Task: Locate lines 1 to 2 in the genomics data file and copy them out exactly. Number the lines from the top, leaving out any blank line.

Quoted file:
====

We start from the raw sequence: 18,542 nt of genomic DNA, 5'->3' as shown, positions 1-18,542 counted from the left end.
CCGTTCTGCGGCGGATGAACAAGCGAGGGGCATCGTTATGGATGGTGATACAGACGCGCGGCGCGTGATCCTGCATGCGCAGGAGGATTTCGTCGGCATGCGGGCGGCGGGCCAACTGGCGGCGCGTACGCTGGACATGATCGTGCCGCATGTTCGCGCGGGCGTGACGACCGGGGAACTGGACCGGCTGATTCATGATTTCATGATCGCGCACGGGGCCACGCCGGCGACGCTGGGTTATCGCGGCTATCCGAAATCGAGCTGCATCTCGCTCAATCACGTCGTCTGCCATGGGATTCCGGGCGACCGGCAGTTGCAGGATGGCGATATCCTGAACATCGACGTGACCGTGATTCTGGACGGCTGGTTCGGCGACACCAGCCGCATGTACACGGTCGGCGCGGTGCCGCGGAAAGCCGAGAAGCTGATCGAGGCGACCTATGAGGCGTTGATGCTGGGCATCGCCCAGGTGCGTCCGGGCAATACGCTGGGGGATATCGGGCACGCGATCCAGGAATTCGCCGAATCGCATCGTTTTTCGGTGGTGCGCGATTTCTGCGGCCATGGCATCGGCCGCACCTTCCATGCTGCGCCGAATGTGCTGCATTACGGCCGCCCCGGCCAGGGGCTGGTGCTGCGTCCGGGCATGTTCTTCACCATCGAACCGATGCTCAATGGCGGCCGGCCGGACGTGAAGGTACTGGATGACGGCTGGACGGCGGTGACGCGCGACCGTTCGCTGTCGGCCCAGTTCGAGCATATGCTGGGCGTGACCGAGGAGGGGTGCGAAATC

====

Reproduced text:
We start from the raw sequence: 18,542 nt of genomic DNA, 5'->3' as shown, positions 1-18,542 counted from the left end.
CCGTTCTGCGGCGGATGAACAAGCGAGGGGCATCGTTATGGATGGTGATACAGACGCGCGGCGCGTGATCCTGCATGCGCAGGAGGATTTCGTCGGCATGCGGGCGGCGGGCCAACTGGCGGCGCGTACGCTGGACATGATCGTGCCGCATGTTCGCGCGGGCGTGACGACCGGGGAACTGGACCGGCTGATTCATGATTTCATGATCGCGCACGGGGCCACGCCGGCGACGCTGGGTTATCGCGGCTATCCGAAATCGAGCTGCATCTCGCTCAATCACGTCGTCTGCCATGGGATTCCGGGCGACCGGCAGTTGCAGGATGGCGATATCCTGAACATCGACGTGACCGTGATTCTGGACGGCTGGTTCGGCGACACCAGCCGCATGTACACGGTCGGCGCGGTGCCGCGGAAAGCCGAGAAGCTGATCGAGGCGACCTATGAGGCGTTGATGCTGGGCATCGCCCAGGTGCGTCCGGGCAATACGCTGGGGGATATCGGGCACGCGATCCAGGAATTCGCCGAATCGCATCGTTTTTCGGTGGTGCGCGATTTCTGCGGCCATGGCATCGGCCGCACCTTCCATGCTGCGCCGAATGTGCTGCATTACGGCCGCCCCGGCCAGGGGCTGGTGCTGCGTCCGGGCATGTTCTTCACCATCGAACCGATGCTCAATGGCGGCCGGCCGGACGTGAAGGTACTGGATGACGGCTGGACGGCGGTGACGCGCGACCGTTCGCTGTCGGCCCAGTTCGAGCATATGCTGGGCGTGACCGAGGAGGGGTGCGAAATC